Using former Genesis drummer Phil Collins in the dual role of producer and co-instrumentalist on Behind The Sun was the idea of Eric Clapton’s manager Roger Forrester. The combination proved a huge success and the album, released on 11 March 1985, in a deal between Warner Bros and Clapton’s own Duck Records, was eventually certified platinum after selling more than a million copies.
Listen to ‘Behind The Sun’ here.
“It doesn’t feel like hard work. I hope it never stops”
Collins, who played snare drum, electronic drums, shaker and synthesiser, and sang backing vocals on the album, enjoyed the collaboration. “I met Eric in the late 70s when I was working with John Martyn, and we became firm friends. We were kind of country neighbours in Surrey,” Collins told Billboard. “I used to gravitate to his house pretty much every day. We used to go to football together, we played music, played pool and billiards into the night, did lots of naughty things… It was great fun.”
Clapton had fun, too. He kept a diary after recording began, in March 1984, at George Martin’s AIR Studios on the West Indies island of Montserrat, and noted that “we got five greats done quickly. Phil is so great to work with you get so much done but it doesn’t feel like hard work at all… I hope it never stops.”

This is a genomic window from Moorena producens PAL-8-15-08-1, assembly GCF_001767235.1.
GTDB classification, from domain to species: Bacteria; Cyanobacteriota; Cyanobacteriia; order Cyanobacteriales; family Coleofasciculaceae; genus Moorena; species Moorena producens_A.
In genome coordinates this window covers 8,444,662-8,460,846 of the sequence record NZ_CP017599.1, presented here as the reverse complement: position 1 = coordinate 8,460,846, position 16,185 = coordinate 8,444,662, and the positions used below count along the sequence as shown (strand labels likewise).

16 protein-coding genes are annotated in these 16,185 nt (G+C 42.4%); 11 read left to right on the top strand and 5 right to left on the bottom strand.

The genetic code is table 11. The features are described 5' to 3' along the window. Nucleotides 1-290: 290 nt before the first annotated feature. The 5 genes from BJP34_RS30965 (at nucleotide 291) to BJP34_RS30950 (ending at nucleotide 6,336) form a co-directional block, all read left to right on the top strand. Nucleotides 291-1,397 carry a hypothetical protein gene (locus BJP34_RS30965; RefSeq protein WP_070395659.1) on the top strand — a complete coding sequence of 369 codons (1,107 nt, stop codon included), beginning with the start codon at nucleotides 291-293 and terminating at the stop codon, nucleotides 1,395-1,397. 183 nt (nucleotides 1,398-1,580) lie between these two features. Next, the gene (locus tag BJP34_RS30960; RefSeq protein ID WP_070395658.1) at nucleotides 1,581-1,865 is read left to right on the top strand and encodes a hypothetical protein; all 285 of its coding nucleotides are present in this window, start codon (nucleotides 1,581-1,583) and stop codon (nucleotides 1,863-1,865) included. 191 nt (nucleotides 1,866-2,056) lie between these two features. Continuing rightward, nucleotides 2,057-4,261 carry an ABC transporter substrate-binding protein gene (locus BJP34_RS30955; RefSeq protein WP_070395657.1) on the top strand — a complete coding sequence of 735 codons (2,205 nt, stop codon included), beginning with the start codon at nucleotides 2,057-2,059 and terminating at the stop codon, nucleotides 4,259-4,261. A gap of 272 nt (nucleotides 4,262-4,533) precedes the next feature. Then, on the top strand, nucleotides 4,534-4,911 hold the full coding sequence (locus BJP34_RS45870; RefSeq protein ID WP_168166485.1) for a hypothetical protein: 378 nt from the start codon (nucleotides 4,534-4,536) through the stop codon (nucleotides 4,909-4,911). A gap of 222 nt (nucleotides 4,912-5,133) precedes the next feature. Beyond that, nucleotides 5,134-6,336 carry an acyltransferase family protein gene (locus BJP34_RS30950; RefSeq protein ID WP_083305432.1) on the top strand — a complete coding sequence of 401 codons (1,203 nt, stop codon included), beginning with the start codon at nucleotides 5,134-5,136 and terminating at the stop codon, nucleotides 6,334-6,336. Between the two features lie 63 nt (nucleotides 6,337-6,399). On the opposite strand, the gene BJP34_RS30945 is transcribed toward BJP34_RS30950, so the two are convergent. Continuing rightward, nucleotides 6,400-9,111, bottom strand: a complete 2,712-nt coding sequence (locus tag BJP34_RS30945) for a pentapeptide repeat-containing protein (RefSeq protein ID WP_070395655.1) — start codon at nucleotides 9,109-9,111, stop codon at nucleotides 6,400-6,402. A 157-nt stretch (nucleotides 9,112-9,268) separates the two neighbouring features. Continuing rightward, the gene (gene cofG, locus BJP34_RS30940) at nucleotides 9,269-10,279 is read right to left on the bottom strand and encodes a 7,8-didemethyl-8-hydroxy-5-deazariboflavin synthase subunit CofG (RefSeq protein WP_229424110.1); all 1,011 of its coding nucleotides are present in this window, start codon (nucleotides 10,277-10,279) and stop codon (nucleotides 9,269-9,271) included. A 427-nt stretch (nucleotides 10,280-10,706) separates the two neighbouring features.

Though the recording might have been fun, some of the material on the album reflected Clapton’s troubles at the time. He had rented a cottage in the Brecon Beacons, in Wales, to write songs for Behind The Sun – which took its title from a line in the Muddy Waters song Louisiana Blues – and was preoccupied with the rising difficulties in his marriage to Pattie Boyd. That relationship inspired the songs Same Old Blues, Just Like A Prisoner and She’s Waiting (co-written with Peter Robinson), all of which contained long guitar solos from Clapton. Clapton performed She’s Waiting when he appeared in the first Live Aid concert in 1985.